The clocks go back this coming weekend. While many view the end of daylight savings time to be a blessing — and are thrilled with the prospect of an extra hour of sleep — it can still be a hard adjustment. For people with blood sugar concerns, sleep can be vital to maintaining healthy blood sugar. If counting sheep won’t work for you, we might have some useful tips.
It has long been known by medical researchers that poor sleep adversely impacts glucose tolerance. But we all live in a busy world with work, appointments and commitments. It’s not surprising that 51 percent of people do not get enough sleep. A large part of the problem seems to be that many of us simply do not prioritize sleep or resting rituals over hobbies and work. We would rather be focused on fun than sleep.
Even the most successful people among us can have a hard time with sleep. Elon Musk and Arianna Huffington have both spoken about their sleep problems in the past. It’s a universal problem that can be tackled. In preparation for the clocks changing — and to help us overhaul our sleeping habits — we’re looking at actions to mitigate sleep problems.
The first thing to focus on is sleep rituals. Do you have one? What makes you sleepy? For some people it’s music, for others it’s a smell. Whether it’s putting on the right slippers or doing a specific task, you can help your mind and body realize it’s bedtime by creating a routine.
Finding the perfect ritual might take a little tweaking. For instance, some people find bathes to be a comforting way to get drowsy, others find warm water wakes them up. Being in a room between 60-68 degrees is best for sleep because it causes your core temperature to drop. Maybe for you it’s reading or curling up with tea. Experiment a little and find the perfect system.
Not only does a lack of sleep mess with your blood sugar, too much sugar can mess with your sleep. And blood sugar has also been linked to causing insomnia. While dessert might seem like a great way to round out dinner, sugar can not only give you a rush but also upset your sleep, making you wakeful or restless in the night. Along with caffeine, alcohol and fat, cutting out the sugar can really help you get your z’s.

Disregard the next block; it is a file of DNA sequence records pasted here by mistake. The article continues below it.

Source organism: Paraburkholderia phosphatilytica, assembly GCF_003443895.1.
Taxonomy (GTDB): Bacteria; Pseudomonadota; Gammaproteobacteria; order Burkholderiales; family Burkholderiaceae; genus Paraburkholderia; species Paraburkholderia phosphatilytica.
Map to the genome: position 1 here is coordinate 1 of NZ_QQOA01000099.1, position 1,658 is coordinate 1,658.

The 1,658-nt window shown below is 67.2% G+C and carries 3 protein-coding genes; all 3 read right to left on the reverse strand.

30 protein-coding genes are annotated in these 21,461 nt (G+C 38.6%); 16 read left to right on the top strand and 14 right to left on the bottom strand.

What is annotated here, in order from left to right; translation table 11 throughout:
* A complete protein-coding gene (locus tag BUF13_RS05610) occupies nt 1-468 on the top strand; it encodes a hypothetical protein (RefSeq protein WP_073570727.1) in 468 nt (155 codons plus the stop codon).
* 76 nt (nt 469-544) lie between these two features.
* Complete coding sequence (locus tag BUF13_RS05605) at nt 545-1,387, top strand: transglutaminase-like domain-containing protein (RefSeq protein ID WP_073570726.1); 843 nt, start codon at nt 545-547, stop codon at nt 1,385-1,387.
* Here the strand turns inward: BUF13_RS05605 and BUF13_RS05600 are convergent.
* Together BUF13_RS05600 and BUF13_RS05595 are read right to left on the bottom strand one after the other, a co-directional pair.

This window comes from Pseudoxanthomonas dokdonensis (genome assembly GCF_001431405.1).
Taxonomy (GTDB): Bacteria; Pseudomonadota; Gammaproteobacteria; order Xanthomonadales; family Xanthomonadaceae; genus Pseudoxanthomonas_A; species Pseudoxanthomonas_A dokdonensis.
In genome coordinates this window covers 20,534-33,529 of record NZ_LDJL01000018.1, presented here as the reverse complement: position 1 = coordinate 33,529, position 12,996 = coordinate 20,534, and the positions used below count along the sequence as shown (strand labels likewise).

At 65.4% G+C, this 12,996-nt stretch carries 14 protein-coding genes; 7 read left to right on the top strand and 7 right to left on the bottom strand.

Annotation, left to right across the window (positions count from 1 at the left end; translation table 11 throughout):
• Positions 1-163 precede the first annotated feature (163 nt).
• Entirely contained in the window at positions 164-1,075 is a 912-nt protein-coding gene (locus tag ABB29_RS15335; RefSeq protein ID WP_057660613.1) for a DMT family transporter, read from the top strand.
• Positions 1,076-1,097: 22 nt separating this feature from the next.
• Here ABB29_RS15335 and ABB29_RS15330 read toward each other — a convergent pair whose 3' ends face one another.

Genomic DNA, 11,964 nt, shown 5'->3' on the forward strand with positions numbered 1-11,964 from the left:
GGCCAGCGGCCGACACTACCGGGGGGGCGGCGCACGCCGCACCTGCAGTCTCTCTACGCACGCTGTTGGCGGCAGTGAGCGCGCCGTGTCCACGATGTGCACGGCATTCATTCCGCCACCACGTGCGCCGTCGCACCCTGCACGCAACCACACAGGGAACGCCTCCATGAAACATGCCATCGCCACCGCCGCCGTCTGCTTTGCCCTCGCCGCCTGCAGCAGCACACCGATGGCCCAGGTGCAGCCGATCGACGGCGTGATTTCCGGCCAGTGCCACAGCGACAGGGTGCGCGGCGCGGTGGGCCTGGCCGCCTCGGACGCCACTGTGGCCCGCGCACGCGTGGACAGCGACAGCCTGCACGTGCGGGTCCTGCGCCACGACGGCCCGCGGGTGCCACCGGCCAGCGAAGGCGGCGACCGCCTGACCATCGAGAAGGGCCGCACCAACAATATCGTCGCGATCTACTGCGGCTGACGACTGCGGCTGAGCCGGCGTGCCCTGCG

Rid Yourself of Stress and Blue Light
While comforting physical rituals can work wonders, there are also mental steps one can take to improve sleep. The first is to disconnect from stress. Turn off the alerts on your phone. Texts and email can wait. Thinking about commitments can be stressful and if it’s bedtime you won’t be dealing with them until the morning anyway. When the day is over, let yourself be done. If you are anxious about the day ahead write a to-do list to help you plan ahead, release some tension and fall asleep.
Not only can the stress of work or commitments get to you, so can your screen. Blue light from screens can prompt your body to produce melatonin and stay awake. That's because the brain processes the light as though it were sunshine. Getting away from your phone, computer, tablet or TV could help your brain prepare for sleep.
Whether you have a problem with the changing of the seasons or habitual sleep problems, small changes can help. Hopefully, these tricks can make a big difference to your sleep. Of course, if you find your sleeping problem is something more serious, you should always reach out to your doctor.
Have tricks of your own to fall asleep fast? We would love to hear them: email@example.com.